This is not a trivial or merely personal matter. With each four-goal game I become that much more qualified to serve as an informal advisor to the Kerry campaign on matters related to hockey, like health care, taxation, NATO, education, disability law, Iraq, and keeping guys out of the crease. And passing along a suggestion recently sent my way by fine writer and occasional Altercationist Charles Pierce, I think the Kerry campaign should tap former Boston Bruin great and Kerry buddy Cam Neely as the campaign’s official enforcer. Click the link and check out those career stats-- more career goals than assists, a man after my own heart, and some serious penalty minutes, befitting a talented player who wasn’t above the task of defending himself.
Now the question is: how to get Ben Affleck off the tour bus. Seriously, Kerry’s most likely got the Gigli/Daredevil/Chasing Amy vote sewn up already, and that terrible “laff” line in the stump speech (about how Kerry’s got something in common with Affleck because Ben was one of People magazine’s 50 Most Beautiful People and Kerry reads People, ha ha ha), far from being ingratiating and casually self-deprecating, is actually so annoying that it leads 30 percent of swing voters to consider voting for the guy who says things like “tribal sovereignty means that your sovereign entity is sovereignly sovereign in a sovereign kind of way.” Trust me-- I’ve done independent research on this. Affleck is a drag on the ticket. With Neely you take Ohio.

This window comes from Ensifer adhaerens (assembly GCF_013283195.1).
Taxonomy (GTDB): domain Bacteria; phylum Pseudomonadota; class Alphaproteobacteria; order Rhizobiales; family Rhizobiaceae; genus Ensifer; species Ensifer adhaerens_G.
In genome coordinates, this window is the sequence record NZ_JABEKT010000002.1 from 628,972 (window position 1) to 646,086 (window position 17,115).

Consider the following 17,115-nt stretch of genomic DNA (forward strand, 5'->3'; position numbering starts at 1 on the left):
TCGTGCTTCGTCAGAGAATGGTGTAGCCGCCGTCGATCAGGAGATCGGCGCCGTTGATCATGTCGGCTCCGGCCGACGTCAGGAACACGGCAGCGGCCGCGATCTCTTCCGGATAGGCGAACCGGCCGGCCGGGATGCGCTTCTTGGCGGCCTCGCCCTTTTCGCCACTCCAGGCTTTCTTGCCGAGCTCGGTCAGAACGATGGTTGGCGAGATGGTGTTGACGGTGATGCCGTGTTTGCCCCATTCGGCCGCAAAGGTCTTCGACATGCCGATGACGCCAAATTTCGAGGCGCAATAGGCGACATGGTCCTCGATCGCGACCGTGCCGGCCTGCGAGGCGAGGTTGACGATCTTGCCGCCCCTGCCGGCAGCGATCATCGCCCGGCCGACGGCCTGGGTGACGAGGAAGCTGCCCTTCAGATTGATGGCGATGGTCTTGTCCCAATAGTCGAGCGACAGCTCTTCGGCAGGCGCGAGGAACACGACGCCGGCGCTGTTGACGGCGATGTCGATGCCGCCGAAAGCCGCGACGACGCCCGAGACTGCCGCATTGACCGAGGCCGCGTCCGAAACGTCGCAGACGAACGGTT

Sit Affleck. Play Neely. It’s the right thing to do.
UPDATE: Jim Rassmann steps up in defense of his teammate-- and Eric Alterman rightly benches McCain for the rest of the game. (Registration required for the Rassmann op-ed. And whaddya know, it ran in The Wall Street Journal. How about that.)
Alan Keyes is making sense
. . . as the Illinois Republican Party’s candidate for the Senate race against Barack Obama. No, really: finally the people of the great state of Illinois will have a devout believer and master logician fighting to represent them, not just some skinny kid with a funny name. Take for example the question of the homosexual agenda and how to stop it. Other conservatives may talk casually about men having sex with dogs and box turtles, but only Alan Keyes will perform the actual intellectual labor involved in proving that gay and lesbian Americans have the moral status of children: